- NASA Wants Role In Europe’s Astrophysics Missions – Aviation Week
The forces that keep federal money flowing to the sugar industry are very similar to those that keep $3B per year going to the SLS/Orion boondoggle : Sugar protections prove easy to swallow for lawmakers on both sides of aisle – The Washington Post.
On Tuesday the 10th of December Mars One will announce at a press conference in Washington DC that we contracted Lockheed Martin and SSTL for our first unmanned mission to Mars. The press conference will be followed by a Tweetup.
We’re very excited about contracting Lockheed Martin and SSTL. Lockheed Martin has a distinct legacy of participating in nearly every NASA mission to Mars. SSTL has an impressive track record in small, affordable satellite missions.
Livestream Press conference
The press conference will take place from 10:30am – 12:00pm (EST) in the National Press Club in Washington DC and will be live streamed. Several hours before the conference starts, you’ll find more information on the live stream on this page.
The press conference will be followed by a Tweetup and Q&A. It will start at 1:30 pm and will last until 2:30 pm (EST). We invite anyone interested to join the Tweetup live at the National Press Club in Washington DC, or online using the hashtag #AskMarsOne. You will be able to submit questions on that hashtag and the frequently asked ones will be answered by the Mars One, Lockheed Martin and SSTL panel.
If you’re interested in joining the Tweetup live, please email us on firstname.lastname@example.org and let us know your Twitter handle.
ANS 342 Weekly AMSAT Bulletin – Dec.7, 2013:
* WD9EWK releases videos of working AO-73
* AO-73 added to LoTW list of recognized satellites
* South Africa ZACube-1 Tshepisosat Telemetry Requested
* New Award from The Star Comm Group
* Listening Help Requested for Trailblazer and DragonSat
* CAPE-2 Tracking Information Updated
* Successful Launch of NROL-39 CubeSats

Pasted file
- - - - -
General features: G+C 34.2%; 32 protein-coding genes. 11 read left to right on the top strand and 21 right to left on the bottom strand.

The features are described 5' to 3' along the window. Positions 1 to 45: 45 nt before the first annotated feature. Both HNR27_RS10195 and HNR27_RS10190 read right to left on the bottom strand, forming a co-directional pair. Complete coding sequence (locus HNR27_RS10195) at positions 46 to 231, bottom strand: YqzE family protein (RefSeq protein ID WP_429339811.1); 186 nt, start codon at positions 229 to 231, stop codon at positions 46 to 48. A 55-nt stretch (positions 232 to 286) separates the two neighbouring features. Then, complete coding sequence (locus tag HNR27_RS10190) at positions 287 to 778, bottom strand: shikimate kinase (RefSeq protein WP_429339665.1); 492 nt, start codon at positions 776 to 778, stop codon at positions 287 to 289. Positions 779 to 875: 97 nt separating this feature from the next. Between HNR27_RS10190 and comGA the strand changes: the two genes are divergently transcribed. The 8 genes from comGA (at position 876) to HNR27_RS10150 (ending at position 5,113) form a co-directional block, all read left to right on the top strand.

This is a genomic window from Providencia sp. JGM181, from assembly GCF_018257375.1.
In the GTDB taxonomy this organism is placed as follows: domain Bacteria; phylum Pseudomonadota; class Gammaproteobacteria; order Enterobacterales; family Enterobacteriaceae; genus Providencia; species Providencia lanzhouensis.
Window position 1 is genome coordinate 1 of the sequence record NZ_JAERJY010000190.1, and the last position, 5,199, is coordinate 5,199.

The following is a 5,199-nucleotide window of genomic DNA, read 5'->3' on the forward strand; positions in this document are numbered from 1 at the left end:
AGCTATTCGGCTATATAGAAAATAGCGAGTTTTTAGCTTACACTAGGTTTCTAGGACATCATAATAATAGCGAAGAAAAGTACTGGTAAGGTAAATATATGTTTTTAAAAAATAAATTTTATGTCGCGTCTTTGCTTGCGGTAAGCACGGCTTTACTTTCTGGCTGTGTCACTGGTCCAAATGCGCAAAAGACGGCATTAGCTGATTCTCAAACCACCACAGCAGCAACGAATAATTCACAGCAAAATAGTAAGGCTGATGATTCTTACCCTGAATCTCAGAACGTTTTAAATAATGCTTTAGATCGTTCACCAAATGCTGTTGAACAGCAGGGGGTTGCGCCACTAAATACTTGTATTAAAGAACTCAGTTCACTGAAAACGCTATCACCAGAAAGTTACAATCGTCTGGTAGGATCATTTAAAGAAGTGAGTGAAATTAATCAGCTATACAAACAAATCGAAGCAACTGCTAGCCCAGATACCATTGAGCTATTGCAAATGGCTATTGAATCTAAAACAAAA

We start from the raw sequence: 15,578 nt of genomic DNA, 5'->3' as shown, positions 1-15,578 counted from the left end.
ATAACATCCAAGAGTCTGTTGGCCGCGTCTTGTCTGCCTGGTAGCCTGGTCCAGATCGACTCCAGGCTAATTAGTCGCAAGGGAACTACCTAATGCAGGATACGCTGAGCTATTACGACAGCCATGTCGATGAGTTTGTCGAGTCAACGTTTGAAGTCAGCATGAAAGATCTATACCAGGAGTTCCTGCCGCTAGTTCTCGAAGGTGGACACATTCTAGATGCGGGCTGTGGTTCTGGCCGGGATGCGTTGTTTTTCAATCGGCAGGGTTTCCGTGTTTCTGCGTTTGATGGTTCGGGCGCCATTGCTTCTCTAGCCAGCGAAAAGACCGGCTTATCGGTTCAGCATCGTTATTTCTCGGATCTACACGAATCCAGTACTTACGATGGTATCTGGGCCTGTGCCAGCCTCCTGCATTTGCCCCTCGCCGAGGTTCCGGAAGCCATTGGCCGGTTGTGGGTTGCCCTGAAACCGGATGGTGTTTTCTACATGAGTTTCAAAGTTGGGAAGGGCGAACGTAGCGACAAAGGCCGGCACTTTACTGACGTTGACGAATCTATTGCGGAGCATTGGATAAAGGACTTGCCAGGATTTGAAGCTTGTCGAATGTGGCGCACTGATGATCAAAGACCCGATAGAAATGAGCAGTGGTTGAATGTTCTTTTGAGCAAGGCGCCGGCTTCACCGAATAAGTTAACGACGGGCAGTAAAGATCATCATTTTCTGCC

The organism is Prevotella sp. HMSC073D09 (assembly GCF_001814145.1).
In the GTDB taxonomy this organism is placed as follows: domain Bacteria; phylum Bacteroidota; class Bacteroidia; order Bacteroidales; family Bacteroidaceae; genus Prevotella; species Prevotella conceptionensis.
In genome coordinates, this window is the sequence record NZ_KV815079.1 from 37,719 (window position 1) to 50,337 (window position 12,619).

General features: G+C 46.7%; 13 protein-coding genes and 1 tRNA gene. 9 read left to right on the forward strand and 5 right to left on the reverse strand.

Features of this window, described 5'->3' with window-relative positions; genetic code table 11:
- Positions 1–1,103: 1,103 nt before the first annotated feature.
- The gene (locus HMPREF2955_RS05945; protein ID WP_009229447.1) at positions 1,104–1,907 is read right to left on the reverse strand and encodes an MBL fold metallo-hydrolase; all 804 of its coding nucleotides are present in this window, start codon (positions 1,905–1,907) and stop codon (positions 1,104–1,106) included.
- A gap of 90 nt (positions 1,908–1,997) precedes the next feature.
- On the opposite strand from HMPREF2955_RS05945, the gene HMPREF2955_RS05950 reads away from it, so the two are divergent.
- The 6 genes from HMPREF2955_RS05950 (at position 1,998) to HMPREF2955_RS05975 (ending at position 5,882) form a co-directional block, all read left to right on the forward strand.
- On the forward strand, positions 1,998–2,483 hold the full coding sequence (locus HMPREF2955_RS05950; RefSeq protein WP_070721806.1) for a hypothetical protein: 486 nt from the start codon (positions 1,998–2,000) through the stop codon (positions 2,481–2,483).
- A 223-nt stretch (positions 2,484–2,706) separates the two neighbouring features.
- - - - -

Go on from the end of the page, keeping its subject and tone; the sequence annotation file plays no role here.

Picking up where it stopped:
* NASA Enhances ‘Space Station Live’ and Launches New Weekly Web Series
* NASA Education and Virginia Space Grant Opportunities Available
* See What You Are Missing if You Don’t Receive Your Own AMSAT Journal
* ARISS News
* Satellite Shorts From All Over
More about the Chinese Chang’e 3 lunar spacecraft going into orbit around the Moon: Chinese probe arrives in lunar orbit for moon landing – Spaceflight Now.
See also the earlier post here.
The vehicle is expected to land on December 14th.
Here’s a discussion of China’s goals for its lunar program: Why is China targeting the moon — and should NASA as well? – Fox News.
[ Update: Two other NASA cubesat reports:
- NASA Initiative Helps Launch Student-Built Satellites - NASA
- Thinking Inside the Box, Launching into Space - NASA
NASA Ames reports on their latest PhoneSat:
PhoneSat 2.4, NASA’s next generation smartphone cubesat has phoned home. The tiny spacecraft that uses an off-the-shelf smartphone for a brain has completed checkout and sent back data confirming all systems are “go” for the spry spacefarer.
consumer devices can lead to new space exploration capabilities.
PhoneSat 2.4, a cube approximately four inches square, weighs only about 2.2 pounds, and was developed at NASA’s Ames Research Center in Moffett Field, Calif. It is first of the PhoneSat family to use a two-way S-band radio, allowing engineers to command the satellite from Earth. It is confirming the viability of using smartphones and other commercially available electronics in satellites destined for low-Earth orbit.